paperback, £12, Salt
This remarkable, disturbing work of literary fiction is like Heart of Darkness meets The Tempest. Revisiting the Animal Groom fairytale, it is set in the not-too-distant future, when humans are clinging onto existence by their fingernails thanks to environmental devastation. The human and environmental costs of violent, dominating masculinity are inescapable. At the same time, true love between a man and a woman is capable of transcending the bleakness.
The author’s descriptions of Okinawa and the Ryukyuan Islands—a remote archipelago between the southern tip of Japan, the northern tip of Taiwan, and China’s east coast—belies a reverential familiarity gained from extensive travel in the region. Between rising sea levels and occupation by the US military, those islands exist on the brink of an existential precipice.
The story follows Sol and Kit, survivors of a commune lead by a charismatic, dangerous, millenarian cult leader. Like many cults, the leader exploits and abuses the women and children, then disappears and takes up a new identity. Kit believes that the leader is her real father, and Kit suspects that he may be Sol’s brother, a possibility that keeps a brake on his passion for her. Kit tries to embody virtues that are absent in Sol’s father: faithfulness, loyalty, protectiveness, self-restraint and putting oneself second.
The book’s title comes from one of the cult’s rituals, lifted from Aboriginal Australians. The cult used drugs and ritual to avoid their loneliness and despair in a burning world, and Sol seems condemned to continue that escapism, living in the grip of addiction to alcohol and prescription drugs. She wants to find her father, now a US marine stationed in one of the 33 military bases in Ryukyuan. As such, this ‘daddy issues’ narrative works on multiple levels—a personal quest, a psychological deep-dive, and an interrogation of the system of male domination of nature, women and children.
Kit, harbouring his secret love for Sol, follows her to Japan hoping to keep her safe from harm. There, they meet Hunter, a buff marine who promises to take them to Sol’s father, and who has a fling with Sol while Kit looks on. Sol and Kit are in jeopardy: commercial aviation is about to grind to a permanent halt, so they may end up with a one-way ticket. On the journey, these two vulnerable outsiders become witnesses to the abusive relationship between the US and Japan: in-between chapters are snapshots from accounts of Okinawans living in US-occupied territory.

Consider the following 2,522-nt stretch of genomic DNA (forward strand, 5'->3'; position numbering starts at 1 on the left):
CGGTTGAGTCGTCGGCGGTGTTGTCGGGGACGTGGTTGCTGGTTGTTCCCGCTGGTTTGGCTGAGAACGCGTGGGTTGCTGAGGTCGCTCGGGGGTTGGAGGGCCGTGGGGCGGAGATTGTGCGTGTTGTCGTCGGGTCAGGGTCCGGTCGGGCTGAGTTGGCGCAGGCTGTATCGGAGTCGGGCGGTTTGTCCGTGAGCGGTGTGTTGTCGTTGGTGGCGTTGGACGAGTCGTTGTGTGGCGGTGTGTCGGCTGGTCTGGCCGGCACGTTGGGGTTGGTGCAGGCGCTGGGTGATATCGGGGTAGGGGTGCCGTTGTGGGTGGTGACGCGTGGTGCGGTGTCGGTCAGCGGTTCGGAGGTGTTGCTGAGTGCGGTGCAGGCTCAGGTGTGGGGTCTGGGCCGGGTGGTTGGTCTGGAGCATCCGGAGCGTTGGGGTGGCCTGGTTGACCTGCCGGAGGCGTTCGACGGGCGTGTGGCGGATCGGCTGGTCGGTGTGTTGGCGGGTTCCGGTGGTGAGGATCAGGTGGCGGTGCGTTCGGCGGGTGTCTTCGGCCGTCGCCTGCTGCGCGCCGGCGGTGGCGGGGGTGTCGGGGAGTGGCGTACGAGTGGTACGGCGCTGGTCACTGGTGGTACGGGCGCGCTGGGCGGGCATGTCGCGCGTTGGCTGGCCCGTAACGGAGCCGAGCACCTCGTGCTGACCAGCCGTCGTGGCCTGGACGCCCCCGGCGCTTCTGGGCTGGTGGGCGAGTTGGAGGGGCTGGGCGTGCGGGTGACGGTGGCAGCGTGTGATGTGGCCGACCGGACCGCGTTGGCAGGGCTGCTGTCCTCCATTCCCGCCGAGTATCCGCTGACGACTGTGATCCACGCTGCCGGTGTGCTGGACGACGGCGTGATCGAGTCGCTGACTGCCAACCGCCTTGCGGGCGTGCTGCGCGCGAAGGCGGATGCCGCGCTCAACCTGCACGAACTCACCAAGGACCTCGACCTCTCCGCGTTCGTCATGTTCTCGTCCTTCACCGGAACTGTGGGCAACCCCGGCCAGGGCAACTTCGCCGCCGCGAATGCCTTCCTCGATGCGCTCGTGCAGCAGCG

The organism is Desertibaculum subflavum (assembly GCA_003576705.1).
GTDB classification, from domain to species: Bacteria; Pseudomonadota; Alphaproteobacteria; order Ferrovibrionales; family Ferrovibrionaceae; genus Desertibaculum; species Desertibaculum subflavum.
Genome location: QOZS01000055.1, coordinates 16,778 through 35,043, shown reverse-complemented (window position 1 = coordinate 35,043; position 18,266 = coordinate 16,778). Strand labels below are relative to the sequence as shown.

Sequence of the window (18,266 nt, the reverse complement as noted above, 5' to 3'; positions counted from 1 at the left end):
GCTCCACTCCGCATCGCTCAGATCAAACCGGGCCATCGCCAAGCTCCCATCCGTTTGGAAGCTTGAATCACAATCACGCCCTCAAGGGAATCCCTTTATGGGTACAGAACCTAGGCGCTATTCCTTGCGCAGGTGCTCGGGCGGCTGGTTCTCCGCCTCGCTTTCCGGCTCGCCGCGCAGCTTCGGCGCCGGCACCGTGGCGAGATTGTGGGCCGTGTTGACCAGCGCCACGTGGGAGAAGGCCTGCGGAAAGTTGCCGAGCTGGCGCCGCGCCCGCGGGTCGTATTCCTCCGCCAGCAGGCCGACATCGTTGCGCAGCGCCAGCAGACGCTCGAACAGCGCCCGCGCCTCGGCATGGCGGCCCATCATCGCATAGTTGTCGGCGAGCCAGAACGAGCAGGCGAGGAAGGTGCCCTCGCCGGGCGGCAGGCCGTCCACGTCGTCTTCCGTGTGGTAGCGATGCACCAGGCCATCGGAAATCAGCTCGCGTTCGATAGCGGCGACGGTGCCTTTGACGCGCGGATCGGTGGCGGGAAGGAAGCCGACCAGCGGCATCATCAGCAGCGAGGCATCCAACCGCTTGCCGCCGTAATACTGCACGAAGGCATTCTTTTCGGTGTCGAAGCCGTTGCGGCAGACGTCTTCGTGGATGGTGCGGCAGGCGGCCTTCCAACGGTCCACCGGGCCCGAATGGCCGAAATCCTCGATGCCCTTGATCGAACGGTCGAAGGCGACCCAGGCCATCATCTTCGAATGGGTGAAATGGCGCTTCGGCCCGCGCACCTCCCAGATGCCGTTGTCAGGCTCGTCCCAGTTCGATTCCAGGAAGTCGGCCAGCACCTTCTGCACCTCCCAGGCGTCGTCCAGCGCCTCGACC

“Koza was segregated—streets for black marines, streets for white marines, and they fought all the time. They thought we were the primitive ones, ‘savages,’ but they were violent, drunken, sexually incontinent—like animals.
No girl was safe.
They could get away with anything—they’d just run back to base where we could not get them.”
Local friends tell describe the marines as death incarnate, raping and murdering women and girls from their community, then claiming the ‘rough sex gone wrong’ defence if caught. Sol’s father is believed to have killed a girl in this way. Kit considers this a good reason for Sol to abandon her pursuit, and to catch the last plane home instead. But Sol is not one to heed red flags in her desperate quest for fatherly love, identity and belonging. Following the mythic structure, she must come face-to-face with the predatory monster—whom she believes is her own blood—even though she could well be his next victim.
To add to the mounting atmosphere of menace, a typhoon is on the way. Hunter claims that Sol’s father is located on ever-more remote islands, and the prospect of going home winnows as she follows her id beyond the point of no return, pursued by loyal Kit who wishes only to express his love for her. Whatever happens to Sol on that final island, the reader senses that it will be dark and profound. The narrative pulses along with a dark energy, cut through with glimpses of light.
One of the most beautiful passages of the book is the Ryukyuan meal shared with Sol and Kit buy a local host. “Once we meet and talk we are brothers and sisters,” she says, drawing a distinction between the evils of the system and the humanity of individuals.
Compelling, surreal, claustrophobic, vividly imagined, exquisitely written and bleakly disturbing, Dreamtime leaves little comfort for the reader beyond the message that loving each other is all we have in the face of a corrupt social order and a hostile natural world.